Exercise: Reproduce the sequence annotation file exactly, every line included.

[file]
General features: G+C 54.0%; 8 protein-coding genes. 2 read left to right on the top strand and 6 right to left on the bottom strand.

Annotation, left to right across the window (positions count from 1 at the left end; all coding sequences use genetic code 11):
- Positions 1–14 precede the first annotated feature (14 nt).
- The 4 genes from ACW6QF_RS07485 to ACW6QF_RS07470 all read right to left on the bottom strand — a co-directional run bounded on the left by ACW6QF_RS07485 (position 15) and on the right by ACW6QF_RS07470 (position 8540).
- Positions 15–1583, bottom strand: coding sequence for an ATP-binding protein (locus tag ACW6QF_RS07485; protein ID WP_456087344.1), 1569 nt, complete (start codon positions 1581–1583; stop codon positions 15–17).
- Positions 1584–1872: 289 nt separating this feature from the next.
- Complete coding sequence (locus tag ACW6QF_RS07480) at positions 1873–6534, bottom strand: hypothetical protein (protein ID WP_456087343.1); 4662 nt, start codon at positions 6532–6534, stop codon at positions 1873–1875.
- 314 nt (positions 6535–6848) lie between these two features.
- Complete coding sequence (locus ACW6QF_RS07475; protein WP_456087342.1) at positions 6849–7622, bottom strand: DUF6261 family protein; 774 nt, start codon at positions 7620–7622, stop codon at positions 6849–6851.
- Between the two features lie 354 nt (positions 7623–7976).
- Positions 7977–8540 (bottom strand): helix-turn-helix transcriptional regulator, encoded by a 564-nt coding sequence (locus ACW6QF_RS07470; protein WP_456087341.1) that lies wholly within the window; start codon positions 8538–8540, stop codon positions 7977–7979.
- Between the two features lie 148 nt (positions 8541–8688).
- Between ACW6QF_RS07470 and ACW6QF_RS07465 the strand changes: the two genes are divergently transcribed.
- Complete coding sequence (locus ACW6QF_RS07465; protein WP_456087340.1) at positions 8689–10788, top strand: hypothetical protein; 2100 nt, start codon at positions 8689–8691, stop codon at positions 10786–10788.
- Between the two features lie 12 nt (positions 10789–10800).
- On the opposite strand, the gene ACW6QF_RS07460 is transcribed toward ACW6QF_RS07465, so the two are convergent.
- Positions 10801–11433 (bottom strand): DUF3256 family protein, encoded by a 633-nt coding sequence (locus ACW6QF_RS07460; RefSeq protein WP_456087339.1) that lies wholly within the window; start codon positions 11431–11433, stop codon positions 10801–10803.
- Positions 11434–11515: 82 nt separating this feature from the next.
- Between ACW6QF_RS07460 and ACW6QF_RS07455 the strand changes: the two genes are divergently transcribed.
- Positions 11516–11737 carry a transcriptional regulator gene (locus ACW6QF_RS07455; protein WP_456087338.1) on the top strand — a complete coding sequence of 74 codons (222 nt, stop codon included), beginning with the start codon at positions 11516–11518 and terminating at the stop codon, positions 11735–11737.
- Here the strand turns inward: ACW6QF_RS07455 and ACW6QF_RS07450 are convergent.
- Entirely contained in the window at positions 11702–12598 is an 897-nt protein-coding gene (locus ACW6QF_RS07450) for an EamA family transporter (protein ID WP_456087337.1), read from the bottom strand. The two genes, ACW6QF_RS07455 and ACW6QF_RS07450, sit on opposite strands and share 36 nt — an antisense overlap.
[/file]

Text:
General features: G+C 54.0%; 8 protein-coding genes. 2 read left to right on the top strand and 6 right to left on the bottom strand.

Annotation, left to right across the window (positions count from 1 at the left end; all coding sequences use genetic code 11):
- Positions 1–14 precede the first annotated feature (14 nt).
- The 4 genes from ACW6QF_RS07485 to ACW6QF_RS07470 all read right to left on the bottom strand — a co-directional run bounded on the left by ACW6QF_RS07485 (position 15) and on the right by ACW6QF_RS07470 (position 8540).
- Positions 15–1583, bottom strand: coding sequence for an ATP-binding protein (locus tag ACW6QF_RS07485; protein ID WP_456087344.1), 1569 nt, complete (start codon positions 1581–1583; stop codon positions 15–17).
- Positions 1584–1872: 289 nt separating this feature from the next.
- Complete coding sequence (locus tag ACW6QF_RS07480) at positions 1873–6534, bottom strand: hypothetical protein (protein ID WP_456087343.1); 4662 nt, start codon at positions 6532–6534, stop codon at positions 1873–1875.
- 314 nt (positions 6535–6848) lie between these two features.
- Complete coding sequence (locus ACW6QF_RS07475; protein WP_456087342.1) at positions 6849–7622, bottom strand: DUF6261 family protein; 774 nt, start codon at positions 7620–7622, stop codon at positions 6849–6851.
- Between the two features lie 354 nt (positions 7623–7976).
- Positions 7977–8540 (bottom strand): helix-turn-helix transcriptional regulator, encoded by a 564-nt coding sequence (locus ACW6QF_RS07470; protein WP_456087341.1) that lies wholly within the window; start codon positions 8538–8540, stop codon positions 7977–7979.
- Between the two features lie 148 nt (positions 8541–8688).
- Between ACW6QF_RS07470 and ACW6QF_RS07465 the strand changes: the two genes are divergently transcribed.
- Complete coding sequence (locus ACW6QF_RS07465; protein WP_456087340.1) at positions 8689–10788, top strand: hypothetical protein; 2100 nt, start codon at positions 8689–8691, stop codon at positions 10786–10788.
- Between the two features lie 12 nt (positions 10789–10800).
- On the opposite strand, the gene ACW6QF_RS07460 is transcribed toward ACW6QF_RS07465, so the two are convergent.
- Positions 10801–11433 (bottom strand): DUF3256 family protein, encoded by a 633-nt coding sequence (locus ACW6QF_RS07460; RefSeq protein WP_456087339.1) that lies wholly within the window; start codon positions 11431–11433, stop codon positions 10801–10803.
- Positions 11434–11515: 82 nt separating this feature from the next.
- Between ACW6QF_RS07460 and ACW6QF_RS07455 the strand changes: the two genes are divergently transcribed.
- Positions 11516–11737 carry a transcriptional regulator gene (locus ACW6QF_RS07455; protein WP_456087338.1) on the top strand — a complete coding sequence of 74 codons (222 nt, stop codon included), beginning with the start codon at positions 11516–11518 and terminating at the stop codon, positions 11735–11737.
- Here the strand turns inward: ACW6QF_RS07455 and ACW6QF_RS07450 are convergent.
- Entirely contained in the window at positions 11702–12598 is an 897-nt protein-coding gene (locus ACW6QF_RS07450) for an EamA family transporter (protein ID WP_456087337.1), read from the bottom strand. The two genes, ACW6QF_RS07455 and ACW6QF_RS07450, sit on opposite strands and share 36 nt — an antisense overlap.